Judge Overrules FMCSA Shutdown Order of Illinois Trucking Company

April 17, 2014

By Evan Lockridge

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Just over two weeks after the Federal Motor Carrier Safety Administration ordered an Illinois-based trucking company to shut down all interstate movements, a federal judge on Wednesday ruled it can return to the roadway.

DND International challenged the agency’s order, in which it was described as “an imminent hazard to public safety” following an investigation into the trucking company that began after a Jan. 27 crash killing an Illinois Tollway worker and seriously injured an Illinois State Police trooper.

An administrative law judge ruled there was no evidence that actions by DND contributed to the crash and the FMCSA failed to prove the carrier was a danger, according to the Chicago Tribune.

According to DND’s attorney, the carrier lost all of its drivers following the April 1 FMCSA order, and it will take some time before the operation is back up and running.

FMCSA says its investigation uncovered a pattern of logbook falsification by drivers. However, the judge said between the time the investigation ended and FMCSA ordered DND off the road, the carrier was in the process of switching to electronic logs.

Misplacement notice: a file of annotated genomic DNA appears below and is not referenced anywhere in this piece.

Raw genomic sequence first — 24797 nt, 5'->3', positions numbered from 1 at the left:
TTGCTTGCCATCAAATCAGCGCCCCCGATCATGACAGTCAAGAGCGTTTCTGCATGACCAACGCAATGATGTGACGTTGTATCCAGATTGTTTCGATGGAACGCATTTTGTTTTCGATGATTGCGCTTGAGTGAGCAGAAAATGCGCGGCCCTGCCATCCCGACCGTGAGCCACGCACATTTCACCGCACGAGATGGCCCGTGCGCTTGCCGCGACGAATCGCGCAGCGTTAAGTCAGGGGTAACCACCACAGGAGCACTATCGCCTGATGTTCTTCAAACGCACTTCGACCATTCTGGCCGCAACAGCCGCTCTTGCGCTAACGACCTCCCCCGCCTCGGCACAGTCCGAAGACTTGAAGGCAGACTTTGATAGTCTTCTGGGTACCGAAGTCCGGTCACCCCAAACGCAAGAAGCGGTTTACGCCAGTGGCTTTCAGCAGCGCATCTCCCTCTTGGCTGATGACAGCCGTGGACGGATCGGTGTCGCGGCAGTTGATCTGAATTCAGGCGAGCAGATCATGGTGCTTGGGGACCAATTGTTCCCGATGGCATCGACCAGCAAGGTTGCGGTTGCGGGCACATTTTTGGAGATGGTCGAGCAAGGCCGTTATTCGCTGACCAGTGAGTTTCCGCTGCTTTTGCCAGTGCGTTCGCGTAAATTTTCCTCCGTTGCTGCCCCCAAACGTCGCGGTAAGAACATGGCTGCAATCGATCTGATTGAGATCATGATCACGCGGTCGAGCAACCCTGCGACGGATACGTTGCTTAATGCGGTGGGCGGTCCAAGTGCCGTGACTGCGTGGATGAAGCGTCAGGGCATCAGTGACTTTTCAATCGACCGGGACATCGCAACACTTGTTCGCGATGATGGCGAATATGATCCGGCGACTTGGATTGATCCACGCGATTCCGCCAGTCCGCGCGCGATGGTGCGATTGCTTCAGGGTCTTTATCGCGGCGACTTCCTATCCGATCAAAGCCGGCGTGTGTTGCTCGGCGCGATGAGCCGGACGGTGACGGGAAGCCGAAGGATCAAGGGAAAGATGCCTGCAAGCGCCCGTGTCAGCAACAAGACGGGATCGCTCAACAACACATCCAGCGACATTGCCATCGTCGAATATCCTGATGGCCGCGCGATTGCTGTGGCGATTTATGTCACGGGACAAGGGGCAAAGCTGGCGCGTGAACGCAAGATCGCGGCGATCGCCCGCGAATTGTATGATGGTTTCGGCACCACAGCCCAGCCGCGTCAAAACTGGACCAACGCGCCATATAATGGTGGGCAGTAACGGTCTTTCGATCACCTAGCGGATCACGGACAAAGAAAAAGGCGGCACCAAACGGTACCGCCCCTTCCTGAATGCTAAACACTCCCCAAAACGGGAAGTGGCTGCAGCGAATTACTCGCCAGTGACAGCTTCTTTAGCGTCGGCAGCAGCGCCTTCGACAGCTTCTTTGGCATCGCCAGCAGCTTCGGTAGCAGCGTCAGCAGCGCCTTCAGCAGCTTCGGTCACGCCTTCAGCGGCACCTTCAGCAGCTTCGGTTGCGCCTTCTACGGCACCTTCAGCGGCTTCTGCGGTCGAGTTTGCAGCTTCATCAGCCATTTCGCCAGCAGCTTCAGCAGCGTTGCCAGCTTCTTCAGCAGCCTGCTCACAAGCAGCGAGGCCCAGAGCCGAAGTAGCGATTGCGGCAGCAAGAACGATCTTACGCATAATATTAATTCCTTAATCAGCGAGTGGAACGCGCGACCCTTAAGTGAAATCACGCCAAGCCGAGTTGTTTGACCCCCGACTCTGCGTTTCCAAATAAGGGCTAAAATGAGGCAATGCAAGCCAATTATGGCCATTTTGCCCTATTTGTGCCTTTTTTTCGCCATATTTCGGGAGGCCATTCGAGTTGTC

The FMCSA says it will appeal the ruling.

“Investigators uncovered a dangerous pattern of behavior that the company and their drivers made every effort to conceal. Keeping this company off the road is in the best interest of public safety,” said agency spokesperson Marissa Padilla in a statement.

Federal safety records show DND has exceeded the threshold for intervention by the FMCSA in both the unsafe driving and hours of service compliance categories under the agency's CSA Safety Measurement System. It also has poor marks in the vehicle maintenance category, but not enough to trigger agency intervention. DND’s out-of-service rate based upon inspections is 19% for vehicles and 9% for drivers.


  1. 1. Mr. Truck [ April 17, 2014 @ 10:03AM ]

    This IS likely an unsafe carrier. Unfortunately, the FMCSA has shot themselves in the foot crying wolf at every opportunity. Now, even members of the judiciary seem to recognize they're less interested in safety and more interested in punitive enforcement actions.

    The FMCSA used to at least TRY to act in good faith as an honest protector of public safety, now they're just another parasitic bureaucracy sucking an industry dry.

  2. 2. Marlin Bruce [ April 18, 2014 @ 09:32AM ]

    I think everyone has lost faith in FMCSA, CSA & DOT for foolish acts and now everyone has reason to question every decision made by them. All these agencies will have to do much to ever regain any respect.

  3. 3. Mr. Lawman [ April 21, 2014 @ 04:18PM ]

    ..Goodwin said in his ruling that there was no evidence the company’s safety practices caused “any fatigue, recklessness, dangerous driving [or] negligent driving,” that contributed to the crash.

    Nice precedent. Driver exceeds max hours of service kills a highway worker and the company is relieved from any and all responsibility. Sounds like it's ok to drive as many hours as you want, run over as many people as you want and the company just keeps on trucking. Nice job your honor! Let the road rage, aggressive driving and madness begin. Seems like a narrow minded judgement.

  4. 4. Steve Smith [ April 21, 2014 @ 05:08PM ]